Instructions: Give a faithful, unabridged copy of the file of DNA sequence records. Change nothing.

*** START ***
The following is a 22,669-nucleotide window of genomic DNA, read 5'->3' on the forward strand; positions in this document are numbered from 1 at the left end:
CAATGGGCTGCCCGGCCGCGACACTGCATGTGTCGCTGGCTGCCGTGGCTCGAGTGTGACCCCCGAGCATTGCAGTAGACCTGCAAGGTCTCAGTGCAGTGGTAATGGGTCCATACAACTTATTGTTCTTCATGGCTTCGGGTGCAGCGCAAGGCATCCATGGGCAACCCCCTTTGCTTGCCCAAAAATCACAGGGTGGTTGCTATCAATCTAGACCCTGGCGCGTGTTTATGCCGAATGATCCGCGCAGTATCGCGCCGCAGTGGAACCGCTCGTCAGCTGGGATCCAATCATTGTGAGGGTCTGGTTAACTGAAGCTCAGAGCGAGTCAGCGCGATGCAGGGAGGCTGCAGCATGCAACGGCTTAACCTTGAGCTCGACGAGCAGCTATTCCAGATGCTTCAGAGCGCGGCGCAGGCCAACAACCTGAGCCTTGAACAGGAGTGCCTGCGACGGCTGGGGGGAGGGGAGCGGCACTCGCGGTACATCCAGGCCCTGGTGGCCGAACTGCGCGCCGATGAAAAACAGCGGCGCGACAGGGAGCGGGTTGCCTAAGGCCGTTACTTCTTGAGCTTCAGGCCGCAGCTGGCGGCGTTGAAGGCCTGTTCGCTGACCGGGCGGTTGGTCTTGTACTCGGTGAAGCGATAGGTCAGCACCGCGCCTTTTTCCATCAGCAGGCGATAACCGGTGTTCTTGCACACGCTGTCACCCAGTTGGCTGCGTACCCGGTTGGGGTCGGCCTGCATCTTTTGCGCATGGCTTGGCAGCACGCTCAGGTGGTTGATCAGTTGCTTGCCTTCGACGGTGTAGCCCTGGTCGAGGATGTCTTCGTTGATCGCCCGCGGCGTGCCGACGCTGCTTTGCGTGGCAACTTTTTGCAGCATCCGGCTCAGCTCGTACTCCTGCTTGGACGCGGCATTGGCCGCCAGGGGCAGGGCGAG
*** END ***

The following is a 22,669-nucleotide window of genomic DNA, read 5'->3' on the forward strand; positions in this document are numbered from 1 at the left end:
CAATGGGCTGCCCGGCCGCGACACTGCATGTGTCGCTGGCTGCCGTGGCTCGAGTGTGACCCCCGAGCATTGCAGTAGACCTGCAAGGTCTCAGTGCAGTGGTAATGGGTCCATACAACTTATTGTTCTTCATGGCTTCGGGTGCAGCGCAAGGCATCCATGGGCAACCCCCTTTGCTTGCCCAAAAATCACAGGGTGGTTGCTATCAATCTAGACCCTGGCGCGTGTTTATGCCGAATGATCCGCGCAGTATCGCGCCGCAGTGGAACCGCTCGTCAGCTGGGATCCAATCATTGTGAGGGTCTGGTTAACTGAAGCTCAGAGCGAGTCAGCGCGATGCAGGGAGGCTGCAGCATGCAACGGCTTAACCTTGAGCTCGACGAGCAGCTATTCCAGATGCTTCAGAGCGCGGCGCAGGCCAACAACCTGAGCCTTGAACAGGAGTGCCTGCGACGGCTGGGGGGAGGGGAGCGGCACTCGCGGTACATCCAGGCCCTGGTGGCCGAACTGCGCGCCGATGAAAAACAGCGGCGCGACAGGGAGCGGGTTGCCTAAGGCCGTTACTTCTTGAGCTTCAGGCCGCAGCTGGCGGCGTTGAAGGCCTGTTCGCTGACCGGGCGGTTGGTCTTGTACTCGGTGAAGCGATAGGTCAGCACCGCGCCTTTTTCCATCAGCAGGCGATAACCGGTGTTCTTGCACACGCTGTCACCCAGTTGGCTGCGTACCCGGTTGGGGTCGGCCTGCATCTTTTGCGCATGGCTTGGCAGCACGCTCAGGTGGTTGATCAGTTGCTTGCCTTCGACGGTGTAGCCCTGGTCGAGGATGTCTTCGTTGATCGCCCGCGGCGTGCCGACGCTGCTTTGCGTGGCAACTTTTTGCAGCATCCGGCTCAGCTCGTACTCCTGCTTGGACGCGGCATTGGCCGCCAGGGGCAGGGCGAG